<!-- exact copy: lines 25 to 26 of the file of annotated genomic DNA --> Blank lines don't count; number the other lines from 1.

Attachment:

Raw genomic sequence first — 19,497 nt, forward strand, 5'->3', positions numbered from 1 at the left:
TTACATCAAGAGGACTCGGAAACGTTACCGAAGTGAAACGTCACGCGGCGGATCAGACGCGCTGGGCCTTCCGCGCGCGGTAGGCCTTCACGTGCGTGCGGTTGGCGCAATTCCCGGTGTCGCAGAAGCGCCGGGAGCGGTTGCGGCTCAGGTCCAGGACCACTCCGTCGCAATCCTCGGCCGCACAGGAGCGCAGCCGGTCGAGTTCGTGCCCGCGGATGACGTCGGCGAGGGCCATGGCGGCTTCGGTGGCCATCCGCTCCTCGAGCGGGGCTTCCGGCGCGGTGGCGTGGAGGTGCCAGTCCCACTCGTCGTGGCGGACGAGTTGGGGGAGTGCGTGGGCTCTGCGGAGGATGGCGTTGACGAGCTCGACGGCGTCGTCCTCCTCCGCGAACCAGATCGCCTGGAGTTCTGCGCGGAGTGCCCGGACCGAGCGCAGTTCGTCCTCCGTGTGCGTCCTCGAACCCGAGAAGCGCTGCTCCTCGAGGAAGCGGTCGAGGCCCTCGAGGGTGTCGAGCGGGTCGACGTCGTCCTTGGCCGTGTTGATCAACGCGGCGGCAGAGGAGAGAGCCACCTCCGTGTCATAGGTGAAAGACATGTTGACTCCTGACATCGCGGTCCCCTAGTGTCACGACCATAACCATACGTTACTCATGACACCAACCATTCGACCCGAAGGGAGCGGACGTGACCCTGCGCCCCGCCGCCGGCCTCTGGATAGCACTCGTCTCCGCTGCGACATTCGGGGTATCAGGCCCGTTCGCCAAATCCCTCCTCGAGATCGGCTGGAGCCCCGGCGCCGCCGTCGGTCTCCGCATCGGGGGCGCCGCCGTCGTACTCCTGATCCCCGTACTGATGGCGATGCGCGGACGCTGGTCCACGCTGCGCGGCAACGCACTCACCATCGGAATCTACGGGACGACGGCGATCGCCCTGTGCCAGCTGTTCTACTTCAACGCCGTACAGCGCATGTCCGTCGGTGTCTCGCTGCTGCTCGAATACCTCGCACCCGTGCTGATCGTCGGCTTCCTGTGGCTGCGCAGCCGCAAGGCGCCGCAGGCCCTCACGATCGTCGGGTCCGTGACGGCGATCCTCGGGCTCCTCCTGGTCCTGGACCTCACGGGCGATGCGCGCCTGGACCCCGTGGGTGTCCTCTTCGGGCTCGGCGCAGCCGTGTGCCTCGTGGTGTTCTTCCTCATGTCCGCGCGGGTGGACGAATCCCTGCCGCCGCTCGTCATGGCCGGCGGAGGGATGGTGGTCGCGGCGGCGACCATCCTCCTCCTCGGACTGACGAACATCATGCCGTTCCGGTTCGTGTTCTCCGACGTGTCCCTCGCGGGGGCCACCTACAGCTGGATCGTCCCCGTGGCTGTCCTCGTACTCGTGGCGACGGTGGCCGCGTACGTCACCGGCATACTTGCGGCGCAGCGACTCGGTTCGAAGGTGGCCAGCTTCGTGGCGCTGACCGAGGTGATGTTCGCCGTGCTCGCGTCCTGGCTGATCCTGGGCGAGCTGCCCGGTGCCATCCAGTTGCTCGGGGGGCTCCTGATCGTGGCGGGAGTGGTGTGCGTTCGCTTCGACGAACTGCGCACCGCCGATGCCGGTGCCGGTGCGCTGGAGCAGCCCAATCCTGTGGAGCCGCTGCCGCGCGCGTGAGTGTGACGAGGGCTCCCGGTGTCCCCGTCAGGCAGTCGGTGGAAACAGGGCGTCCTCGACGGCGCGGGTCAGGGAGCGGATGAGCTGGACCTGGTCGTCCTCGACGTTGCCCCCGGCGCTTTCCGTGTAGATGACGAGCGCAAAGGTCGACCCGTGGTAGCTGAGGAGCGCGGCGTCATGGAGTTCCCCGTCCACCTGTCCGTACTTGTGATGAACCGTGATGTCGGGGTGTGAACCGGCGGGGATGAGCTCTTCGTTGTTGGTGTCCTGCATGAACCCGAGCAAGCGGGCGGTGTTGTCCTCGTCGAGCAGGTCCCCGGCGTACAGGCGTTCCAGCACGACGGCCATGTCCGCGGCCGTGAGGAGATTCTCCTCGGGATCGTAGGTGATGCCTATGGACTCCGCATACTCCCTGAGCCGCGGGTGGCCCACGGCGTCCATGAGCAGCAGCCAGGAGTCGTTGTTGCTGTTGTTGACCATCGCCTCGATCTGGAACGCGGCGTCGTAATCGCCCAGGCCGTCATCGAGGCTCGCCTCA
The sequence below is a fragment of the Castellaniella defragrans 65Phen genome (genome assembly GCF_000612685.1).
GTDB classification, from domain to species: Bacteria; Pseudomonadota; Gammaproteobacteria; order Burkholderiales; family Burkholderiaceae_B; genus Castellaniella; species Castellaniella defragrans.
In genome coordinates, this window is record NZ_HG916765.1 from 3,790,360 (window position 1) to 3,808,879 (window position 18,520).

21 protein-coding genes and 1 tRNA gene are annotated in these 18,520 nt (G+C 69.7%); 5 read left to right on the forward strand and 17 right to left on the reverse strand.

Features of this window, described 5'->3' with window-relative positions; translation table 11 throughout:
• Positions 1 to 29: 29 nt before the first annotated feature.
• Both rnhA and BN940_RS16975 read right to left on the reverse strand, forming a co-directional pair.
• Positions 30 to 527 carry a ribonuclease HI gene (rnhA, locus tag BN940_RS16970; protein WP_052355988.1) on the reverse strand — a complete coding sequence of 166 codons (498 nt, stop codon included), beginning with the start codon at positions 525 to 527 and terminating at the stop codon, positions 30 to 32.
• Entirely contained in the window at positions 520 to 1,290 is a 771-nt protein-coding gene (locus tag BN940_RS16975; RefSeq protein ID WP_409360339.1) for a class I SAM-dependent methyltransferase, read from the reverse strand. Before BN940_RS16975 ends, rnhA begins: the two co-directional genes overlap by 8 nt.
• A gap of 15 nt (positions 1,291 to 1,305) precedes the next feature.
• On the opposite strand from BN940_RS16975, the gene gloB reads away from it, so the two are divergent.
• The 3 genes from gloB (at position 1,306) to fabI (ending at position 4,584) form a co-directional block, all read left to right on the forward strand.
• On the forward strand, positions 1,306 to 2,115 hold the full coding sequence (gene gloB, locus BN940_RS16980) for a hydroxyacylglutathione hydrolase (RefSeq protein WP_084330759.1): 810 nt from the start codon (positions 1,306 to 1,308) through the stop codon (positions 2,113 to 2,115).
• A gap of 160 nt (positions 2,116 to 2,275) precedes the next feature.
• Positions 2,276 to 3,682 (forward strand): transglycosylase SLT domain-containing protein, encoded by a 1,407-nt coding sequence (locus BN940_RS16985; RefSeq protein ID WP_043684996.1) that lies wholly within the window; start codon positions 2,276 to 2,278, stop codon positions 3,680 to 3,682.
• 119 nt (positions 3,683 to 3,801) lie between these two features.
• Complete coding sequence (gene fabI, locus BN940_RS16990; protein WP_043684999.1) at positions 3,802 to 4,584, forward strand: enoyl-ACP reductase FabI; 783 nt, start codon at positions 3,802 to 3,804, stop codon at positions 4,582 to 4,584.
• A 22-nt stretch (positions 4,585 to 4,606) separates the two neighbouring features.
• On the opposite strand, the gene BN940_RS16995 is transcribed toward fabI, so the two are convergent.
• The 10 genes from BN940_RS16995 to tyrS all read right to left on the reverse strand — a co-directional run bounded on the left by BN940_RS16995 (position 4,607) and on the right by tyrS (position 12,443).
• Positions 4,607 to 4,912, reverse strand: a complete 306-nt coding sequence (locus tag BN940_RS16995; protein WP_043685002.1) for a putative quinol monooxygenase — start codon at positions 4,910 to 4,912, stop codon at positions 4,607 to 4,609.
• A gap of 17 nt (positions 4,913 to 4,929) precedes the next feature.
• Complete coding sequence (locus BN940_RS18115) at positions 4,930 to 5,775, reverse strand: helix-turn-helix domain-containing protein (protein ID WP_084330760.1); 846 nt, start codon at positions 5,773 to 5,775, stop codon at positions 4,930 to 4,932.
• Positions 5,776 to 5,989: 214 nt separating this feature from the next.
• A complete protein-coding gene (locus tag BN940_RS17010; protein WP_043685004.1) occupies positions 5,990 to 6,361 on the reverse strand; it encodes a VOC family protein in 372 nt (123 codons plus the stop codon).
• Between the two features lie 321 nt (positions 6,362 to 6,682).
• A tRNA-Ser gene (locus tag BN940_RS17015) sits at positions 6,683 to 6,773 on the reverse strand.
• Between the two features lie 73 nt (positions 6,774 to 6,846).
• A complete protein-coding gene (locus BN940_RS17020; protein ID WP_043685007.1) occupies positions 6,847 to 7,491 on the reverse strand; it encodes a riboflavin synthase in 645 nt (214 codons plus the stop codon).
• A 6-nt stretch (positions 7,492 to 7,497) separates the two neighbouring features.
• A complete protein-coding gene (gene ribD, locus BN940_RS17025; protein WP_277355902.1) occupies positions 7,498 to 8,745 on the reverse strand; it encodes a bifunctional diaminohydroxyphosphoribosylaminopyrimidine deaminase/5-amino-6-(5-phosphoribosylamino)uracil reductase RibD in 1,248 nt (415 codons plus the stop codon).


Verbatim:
• Complete coding sequence (locus BN940_RS18115) at positions 4,930 to 5,775, reverse strand: helix-turn-helix domain-containing protein (protein ID WP_084330760.1); 846 nt, start codon at positions 5,773 to 5,775, stop codon at positions 4,930 to 4,932.
• Positions 5,776 to 5,989: 214 nt separating this feature from the next.